(Bloomberg) -- Here is a snapshot of what’s happening with Iran, its nuclear talks and energy markets.
U.S. Special Envoy for Iran Rob Malley reiterated that a revival of the nuclear deal is unlikely if Tehran doesn’t release four Americans that Washington says are being held hostage, presenting another hurdle to an accord in the near-term.
Meanwhile, an escalation in the Yemen conflict, which pits Iran-backed Houthi fighters against a U.S.-supported coalition including Saudi Arabia and the United Arab Emirates, also threatens to undermine the diplomacy in Vienna. Abu Dhabi was targeted with missiles from Yemen for the second time in a week, UAE state media said on Monday.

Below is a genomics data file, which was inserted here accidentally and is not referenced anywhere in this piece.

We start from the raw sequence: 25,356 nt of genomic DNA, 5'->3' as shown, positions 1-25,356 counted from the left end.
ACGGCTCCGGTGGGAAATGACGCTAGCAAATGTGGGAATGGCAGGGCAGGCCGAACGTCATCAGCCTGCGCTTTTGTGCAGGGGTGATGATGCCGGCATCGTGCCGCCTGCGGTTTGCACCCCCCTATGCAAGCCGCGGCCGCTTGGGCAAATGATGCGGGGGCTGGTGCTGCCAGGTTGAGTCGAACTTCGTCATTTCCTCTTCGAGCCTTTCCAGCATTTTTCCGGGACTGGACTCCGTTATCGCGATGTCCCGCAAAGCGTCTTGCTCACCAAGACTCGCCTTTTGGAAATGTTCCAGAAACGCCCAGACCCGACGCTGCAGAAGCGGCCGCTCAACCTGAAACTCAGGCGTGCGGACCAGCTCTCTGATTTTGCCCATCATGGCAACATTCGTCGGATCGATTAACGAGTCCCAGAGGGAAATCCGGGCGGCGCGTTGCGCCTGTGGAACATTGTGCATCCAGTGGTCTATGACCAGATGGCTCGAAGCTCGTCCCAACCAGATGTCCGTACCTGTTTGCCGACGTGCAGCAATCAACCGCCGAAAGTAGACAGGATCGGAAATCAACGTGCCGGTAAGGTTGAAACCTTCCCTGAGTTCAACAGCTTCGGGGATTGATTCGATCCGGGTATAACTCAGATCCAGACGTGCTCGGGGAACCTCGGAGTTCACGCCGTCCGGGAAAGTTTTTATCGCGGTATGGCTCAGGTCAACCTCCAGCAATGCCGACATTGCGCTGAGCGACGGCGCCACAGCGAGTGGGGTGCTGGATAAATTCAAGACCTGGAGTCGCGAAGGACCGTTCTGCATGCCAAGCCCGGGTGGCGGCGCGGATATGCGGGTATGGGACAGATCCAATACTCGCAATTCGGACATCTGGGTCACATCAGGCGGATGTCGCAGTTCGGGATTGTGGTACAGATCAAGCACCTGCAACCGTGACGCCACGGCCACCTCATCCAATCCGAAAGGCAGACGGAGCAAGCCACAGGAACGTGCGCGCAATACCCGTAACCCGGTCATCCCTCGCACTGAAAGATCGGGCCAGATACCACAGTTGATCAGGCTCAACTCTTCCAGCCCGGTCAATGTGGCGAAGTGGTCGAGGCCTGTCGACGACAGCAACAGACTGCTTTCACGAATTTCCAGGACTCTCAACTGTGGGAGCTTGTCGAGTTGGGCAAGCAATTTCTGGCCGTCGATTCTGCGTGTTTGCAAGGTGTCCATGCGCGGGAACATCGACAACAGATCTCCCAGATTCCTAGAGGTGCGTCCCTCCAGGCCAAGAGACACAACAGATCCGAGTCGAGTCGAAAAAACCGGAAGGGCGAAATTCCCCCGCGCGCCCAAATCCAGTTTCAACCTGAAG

While U.S. and European envoys are signaling progress in the nuclear talks, there is limited time to reach a deal. Oil traders are preparing for scenarios that include an agreement within weeks or a potential breakdown in the negotiations.
- UAE Intercepts Two Ballistic Missiles Fired From Yemen
- Iranians Told to Cut Gas Use as Consumption Hits Record High
- S.Korea Pays Iran’s Dues to U.N. With $18 Million Frozen Funds
- Over 100 Dead or Wounded in Yemen Airstrike, ICRC Says
Oil pushed higher at the week’s open as investors weighed prospects for rising demand as the omicron virus wave fades in key economies.
Goldman Sachs Group Inc. now says the most likely scenario is that an Iran nuclear accord isn’t reached until the end of this year, with Tehran only boosting oil output in 2023.
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